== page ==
Why ASP.NET 2.0 Application directories are not configurable

ScottGu provided detailed explanation in ASP.NET forums. I'll post the quote here so you won't have to scroll though the long thread.


There is unfortunately a few technical reasons why we can't make them configurable:

1) Some of the directory names need to be identified before the application starts up. Specifically, you can only set assembly loading policy as part of app-domain creation. As such, the configuration of the directories would have to be set in something other than the local web.config (most likely machine.config) -- which breaks xcopy deployment as well as deployments in hosting environments (where you don't have access to change the machine.config).

2) Blocking the directories needs to be done through a native ISAPI filter (there is no other secure way to-do this out of the box). This filter also can't read from the web.config files of the application (otherwise it would significantly impact perf on all requests -- both asp.net and every other file extension -- to the system). It would also require that you reboot the web-server on every change (which is ugly too). In theory we could enable a registry setting to make this configurable -- but again this starts to get very ugly in terms of breaking deployments and makes administration a nightmare (among other things -- you'd have to be an admin on the box to deploy your app). This also breaks all hosting environment deployments.

We did look hard at having a shortened prefix instead of "application_" for brevity sake. As brian mentioned in the mail above the challange has been to find one that doesn't break a major tool or infrastructure piece that thousands of people use today. Specifically we looked at: "$code", "#code", "_code", "__code", ".code" (this was our favorite), "!code", and about 20 more. Each variety broke something major (command shells, frontpage, dreamweaver, source control systems, sharepoint, etc, etc). We are ceretainly open to suggestions if people can find one that works.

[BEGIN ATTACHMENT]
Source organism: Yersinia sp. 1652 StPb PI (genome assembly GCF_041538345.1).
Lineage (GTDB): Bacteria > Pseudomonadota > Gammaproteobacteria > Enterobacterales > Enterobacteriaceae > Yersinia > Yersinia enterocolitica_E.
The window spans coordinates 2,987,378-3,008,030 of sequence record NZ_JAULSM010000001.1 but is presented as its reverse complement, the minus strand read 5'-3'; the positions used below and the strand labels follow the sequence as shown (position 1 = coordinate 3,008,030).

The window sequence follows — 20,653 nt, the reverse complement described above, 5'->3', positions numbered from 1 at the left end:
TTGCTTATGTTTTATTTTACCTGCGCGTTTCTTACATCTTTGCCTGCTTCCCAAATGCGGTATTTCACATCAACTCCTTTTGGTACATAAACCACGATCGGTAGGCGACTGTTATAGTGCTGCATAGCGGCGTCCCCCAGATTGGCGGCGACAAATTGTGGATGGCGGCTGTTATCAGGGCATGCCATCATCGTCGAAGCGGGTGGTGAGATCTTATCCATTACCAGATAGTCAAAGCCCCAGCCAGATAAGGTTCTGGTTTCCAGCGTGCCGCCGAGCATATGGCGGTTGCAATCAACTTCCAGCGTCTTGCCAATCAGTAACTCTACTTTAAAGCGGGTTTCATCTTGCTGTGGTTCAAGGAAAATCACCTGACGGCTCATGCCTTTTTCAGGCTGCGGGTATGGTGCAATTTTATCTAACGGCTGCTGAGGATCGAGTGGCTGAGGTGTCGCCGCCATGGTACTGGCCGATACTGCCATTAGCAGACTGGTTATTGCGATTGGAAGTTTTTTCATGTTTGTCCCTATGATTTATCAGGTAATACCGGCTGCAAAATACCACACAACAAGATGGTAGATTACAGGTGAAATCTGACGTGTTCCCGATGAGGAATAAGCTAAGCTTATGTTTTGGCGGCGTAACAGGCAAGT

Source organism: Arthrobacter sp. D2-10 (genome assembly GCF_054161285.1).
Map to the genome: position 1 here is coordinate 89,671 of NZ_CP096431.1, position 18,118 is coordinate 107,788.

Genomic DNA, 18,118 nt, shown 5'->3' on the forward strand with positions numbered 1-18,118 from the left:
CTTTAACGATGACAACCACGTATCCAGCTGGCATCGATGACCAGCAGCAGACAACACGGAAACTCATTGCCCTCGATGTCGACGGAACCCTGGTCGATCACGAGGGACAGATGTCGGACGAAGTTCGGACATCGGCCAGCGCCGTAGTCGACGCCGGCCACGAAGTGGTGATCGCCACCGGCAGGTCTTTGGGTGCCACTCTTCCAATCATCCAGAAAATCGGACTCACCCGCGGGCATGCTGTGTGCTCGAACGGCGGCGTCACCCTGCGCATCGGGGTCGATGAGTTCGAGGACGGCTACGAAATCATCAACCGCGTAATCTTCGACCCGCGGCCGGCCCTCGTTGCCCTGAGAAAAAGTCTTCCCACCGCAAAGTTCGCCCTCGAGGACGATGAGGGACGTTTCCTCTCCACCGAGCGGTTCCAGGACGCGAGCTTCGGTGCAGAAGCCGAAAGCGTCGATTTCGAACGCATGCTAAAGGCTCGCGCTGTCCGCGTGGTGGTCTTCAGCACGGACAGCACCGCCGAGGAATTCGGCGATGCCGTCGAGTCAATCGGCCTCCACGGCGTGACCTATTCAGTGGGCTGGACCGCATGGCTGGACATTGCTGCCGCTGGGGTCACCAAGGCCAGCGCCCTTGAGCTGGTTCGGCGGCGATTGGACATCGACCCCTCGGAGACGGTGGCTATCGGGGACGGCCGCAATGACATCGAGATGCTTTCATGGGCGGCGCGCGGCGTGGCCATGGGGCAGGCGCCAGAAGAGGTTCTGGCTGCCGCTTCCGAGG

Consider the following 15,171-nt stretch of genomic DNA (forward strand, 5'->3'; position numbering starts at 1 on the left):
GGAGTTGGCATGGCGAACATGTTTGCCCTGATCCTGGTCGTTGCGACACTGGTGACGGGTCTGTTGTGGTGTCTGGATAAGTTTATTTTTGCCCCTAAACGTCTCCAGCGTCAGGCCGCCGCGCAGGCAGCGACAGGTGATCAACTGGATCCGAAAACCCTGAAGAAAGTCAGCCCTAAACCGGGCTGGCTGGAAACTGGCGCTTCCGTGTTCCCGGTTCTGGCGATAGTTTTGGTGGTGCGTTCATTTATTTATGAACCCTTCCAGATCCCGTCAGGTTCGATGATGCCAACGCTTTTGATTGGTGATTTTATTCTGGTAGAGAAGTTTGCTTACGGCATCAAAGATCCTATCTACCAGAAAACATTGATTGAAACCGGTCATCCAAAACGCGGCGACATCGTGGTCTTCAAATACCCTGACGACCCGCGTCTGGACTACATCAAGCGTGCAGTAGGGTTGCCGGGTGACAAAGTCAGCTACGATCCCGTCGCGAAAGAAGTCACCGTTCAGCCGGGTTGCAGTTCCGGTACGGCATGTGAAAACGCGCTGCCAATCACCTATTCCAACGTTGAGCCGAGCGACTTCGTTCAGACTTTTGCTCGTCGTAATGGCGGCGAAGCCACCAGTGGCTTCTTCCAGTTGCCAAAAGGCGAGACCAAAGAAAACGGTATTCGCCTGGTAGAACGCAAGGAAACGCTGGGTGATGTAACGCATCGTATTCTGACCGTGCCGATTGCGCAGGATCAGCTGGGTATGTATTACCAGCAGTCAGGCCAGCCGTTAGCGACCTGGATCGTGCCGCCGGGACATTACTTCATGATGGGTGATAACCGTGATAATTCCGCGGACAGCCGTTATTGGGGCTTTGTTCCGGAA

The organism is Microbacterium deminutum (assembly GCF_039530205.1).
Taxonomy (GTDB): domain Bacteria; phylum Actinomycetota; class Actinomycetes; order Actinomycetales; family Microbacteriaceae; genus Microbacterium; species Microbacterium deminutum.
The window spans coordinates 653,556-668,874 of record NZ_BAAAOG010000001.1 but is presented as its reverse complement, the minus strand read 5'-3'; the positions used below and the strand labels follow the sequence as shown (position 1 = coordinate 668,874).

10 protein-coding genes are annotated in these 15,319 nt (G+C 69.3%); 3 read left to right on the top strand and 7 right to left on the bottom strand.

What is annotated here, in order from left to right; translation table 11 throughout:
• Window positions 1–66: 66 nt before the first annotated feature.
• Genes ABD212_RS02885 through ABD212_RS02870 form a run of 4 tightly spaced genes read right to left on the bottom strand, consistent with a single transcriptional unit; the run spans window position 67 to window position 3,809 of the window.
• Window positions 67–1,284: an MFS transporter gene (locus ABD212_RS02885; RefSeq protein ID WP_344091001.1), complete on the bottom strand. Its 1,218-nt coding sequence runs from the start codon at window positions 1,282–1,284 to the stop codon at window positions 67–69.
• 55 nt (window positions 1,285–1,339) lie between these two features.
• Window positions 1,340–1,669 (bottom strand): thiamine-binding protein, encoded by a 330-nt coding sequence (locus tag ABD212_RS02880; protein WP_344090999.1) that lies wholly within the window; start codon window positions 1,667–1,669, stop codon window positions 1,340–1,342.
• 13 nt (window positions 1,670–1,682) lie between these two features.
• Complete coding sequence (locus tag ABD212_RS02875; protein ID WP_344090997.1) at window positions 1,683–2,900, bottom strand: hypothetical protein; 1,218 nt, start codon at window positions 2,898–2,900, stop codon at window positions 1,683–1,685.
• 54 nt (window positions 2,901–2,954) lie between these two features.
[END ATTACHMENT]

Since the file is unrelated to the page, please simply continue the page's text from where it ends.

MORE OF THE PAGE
Note that the reason we've called it "application" instead of "asp.net" for a prefix is because these directories apply to a variety of different application types (Indigo for example, and IIS7 in the future). As such, we want to avoid having a product specific name (especially if it is a subset of the overall app-types that will use them).

We considered having a single sub-directory and grouping everything underneath as well -- the main reason we decided not to do that was that we got a lot of feedback that people preferred having them as top-level directories (even if a bit long) versus a sub-directory that needs to always be navigated to. Ultimately the consensus was that top-level makes things much easier and faster to navigate and manage.

Hope this helps provide some more context,

- Scott


Comments (2)
  1. Andrey Skvortsov says:

    Thanks for info

  2. Jerry Pisk says:

    How about App_? That’s short and won’t break any retarded applications.

    As for restarting IIS on deployment to refresh the configuration loaded in ISAPI filters – Asp.Net runtime is an extension, which is very much like a filter and yet it can handle reloading application files without IIS (or its worker process) restart. There’s absolutely no reason why a filter wouldn’t be able to watch for changes of web.config and reaload that file on the fly.

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